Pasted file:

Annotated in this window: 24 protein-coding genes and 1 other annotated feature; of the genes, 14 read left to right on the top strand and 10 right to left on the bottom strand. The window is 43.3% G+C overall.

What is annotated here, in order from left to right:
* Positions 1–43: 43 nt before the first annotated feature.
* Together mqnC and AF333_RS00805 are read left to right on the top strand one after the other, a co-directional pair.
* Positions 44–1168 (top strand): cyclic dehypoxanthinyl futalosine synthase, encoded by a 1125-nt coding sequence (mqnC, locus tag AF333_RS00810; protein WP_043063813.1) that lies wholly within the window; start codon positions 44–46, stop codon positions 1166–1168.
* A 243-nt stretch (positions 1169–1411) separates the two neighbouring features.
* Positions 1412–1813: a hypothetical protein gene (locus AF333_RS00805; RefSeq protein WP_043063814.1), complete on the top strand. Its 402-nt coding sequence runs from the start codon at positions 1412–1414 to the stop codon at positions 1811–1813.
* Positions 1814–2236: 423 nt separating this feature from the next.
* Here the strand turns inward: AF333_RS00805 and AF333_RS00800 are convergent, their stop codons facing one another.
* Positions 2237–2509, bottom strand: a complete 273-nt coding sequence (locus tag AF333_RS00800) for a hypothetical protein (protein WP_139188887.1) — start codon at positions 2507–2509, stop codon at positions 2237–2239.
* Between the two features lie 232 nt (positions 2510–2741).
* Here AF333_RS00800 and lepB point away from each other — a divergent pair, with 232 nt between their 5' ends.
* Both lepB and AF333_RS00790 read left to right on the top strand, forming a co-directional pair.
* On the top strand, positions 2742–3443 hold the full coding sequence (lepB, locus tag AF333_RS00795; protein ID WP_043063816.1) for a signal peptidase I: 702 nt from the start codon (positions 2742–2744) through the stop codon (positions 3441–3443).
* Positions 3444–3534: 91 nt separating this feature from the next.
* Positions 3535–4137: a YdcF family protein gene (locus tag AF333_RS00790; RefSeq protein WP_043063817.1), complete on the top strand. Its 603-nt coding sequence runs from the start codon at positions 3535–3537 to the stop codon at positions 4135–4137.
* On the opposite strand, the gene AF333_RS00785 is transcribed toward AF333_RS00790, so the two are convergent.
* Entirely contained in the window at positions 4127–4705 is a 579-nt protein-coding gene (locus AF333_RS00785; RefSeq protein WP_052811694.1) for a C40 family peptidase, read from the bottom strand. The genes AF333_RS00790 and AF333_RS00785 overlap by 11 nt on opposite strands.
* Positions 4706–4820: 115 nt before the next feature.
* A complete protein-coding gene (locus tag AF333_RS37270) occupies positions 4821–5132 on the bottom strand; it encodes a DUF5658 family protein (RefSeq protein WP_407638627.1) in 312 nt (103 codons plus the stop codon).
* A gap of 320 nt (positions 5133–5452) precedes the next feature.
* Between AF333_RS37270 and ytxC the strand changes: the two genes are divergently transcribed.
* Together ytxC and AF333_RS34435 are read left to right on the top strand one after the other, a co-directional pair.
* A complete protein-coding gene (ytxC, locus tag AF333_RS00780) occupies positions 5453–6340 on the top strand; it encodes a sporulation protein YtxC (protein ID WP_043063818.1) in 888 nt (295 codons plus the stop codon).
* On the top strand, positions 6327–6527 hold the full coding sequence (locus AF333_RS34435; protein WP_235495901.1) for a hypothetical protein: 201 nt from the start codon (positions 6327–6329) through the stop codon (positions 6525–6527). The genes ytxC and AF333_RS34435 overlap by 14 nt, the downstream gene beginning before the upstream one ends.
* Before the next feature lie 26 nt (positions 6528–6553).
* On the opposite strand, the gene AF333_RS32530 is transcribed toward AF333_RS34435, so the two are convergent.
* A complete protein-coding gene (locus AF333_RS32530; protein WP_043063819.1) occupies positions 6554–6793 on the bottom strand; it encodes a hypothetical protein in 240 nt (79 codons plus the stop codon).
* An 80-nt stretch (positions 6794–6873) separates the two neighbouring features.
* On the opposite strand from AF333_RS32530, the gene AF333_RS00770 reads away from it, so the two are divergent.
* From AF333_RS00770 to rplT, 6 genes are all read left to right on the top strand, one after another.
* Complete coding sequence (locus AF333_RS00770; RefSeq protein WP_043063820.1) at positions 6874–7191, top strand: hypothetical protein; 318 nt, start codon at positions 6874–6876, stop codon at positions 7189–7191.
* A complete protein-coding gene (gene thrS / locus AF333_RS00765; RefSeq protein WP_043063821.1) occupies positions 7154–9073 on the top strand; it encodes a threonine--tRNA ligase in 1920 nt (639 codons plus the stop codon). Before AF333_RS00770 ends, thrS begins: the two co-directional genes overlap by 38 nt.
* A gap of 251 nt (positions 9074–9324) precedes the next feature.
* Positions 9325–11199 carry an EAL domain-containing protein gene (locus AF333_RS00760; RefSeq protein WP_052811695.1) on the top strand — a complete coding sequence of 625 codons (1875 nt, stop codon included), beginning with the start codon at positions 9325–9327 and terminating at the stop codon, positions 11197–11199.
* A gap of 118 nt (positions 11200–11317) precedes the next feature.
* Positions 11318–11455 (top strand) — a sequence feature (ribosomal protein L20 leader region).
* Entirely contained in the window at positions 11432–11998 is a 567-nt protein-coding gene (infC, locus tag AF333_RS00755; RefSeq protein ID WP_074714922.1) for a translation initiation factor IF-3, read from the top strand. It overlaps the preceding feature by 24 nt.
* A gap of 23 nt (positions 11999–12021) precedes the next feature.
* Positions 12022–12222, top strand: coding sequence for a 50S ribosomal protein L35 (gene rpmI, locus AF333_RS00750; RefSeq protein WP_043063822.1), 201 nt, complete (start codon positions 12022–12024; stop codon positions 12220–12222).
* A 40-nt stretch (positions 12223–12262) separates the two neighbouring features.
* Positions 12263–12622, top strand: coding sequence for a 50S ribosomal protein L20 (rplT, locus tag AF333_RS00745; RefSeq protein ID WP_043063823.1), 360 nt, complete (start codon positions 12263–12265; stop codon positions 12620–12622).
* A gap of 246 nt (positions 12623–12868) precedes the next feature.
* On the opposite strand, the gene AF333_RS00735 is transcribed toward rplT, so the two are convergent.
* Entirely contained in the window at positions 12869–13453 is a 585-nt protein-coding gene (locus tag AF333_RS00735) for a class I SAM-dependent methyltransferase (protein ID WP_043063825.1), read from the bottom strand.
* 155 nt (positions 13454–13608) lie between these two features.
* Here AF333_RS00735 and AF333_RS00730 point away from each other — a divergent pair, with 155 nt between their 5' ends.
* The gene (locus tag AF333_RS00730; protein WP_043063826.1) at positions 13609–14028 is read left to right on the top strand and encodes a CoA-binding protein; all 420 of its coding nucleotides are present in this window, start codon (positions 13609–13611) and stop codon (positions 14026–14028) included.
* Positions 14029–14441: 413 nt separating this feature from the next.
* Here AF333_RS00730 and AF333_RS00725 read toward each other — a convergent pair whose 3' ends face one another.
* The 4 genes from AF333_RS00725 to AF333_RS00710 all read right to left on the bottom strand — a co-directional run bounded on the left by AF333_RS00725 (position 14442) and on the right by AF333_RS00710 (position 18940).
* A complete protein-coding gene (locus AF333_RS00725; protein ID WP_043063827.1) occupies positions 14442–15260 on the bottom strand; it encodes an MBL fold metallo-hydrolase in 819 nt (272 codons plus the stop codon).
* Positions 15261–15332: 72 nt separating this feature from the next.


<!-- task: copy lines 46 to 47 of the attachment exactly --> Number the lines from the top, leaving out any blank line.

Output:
* 155 nt (positions 13454–13608) lie between these two features.
* Here AF333_RS00735 and AF333_RS00730 point away from each other — a divergent pair, with 155 nt between their 5' ends.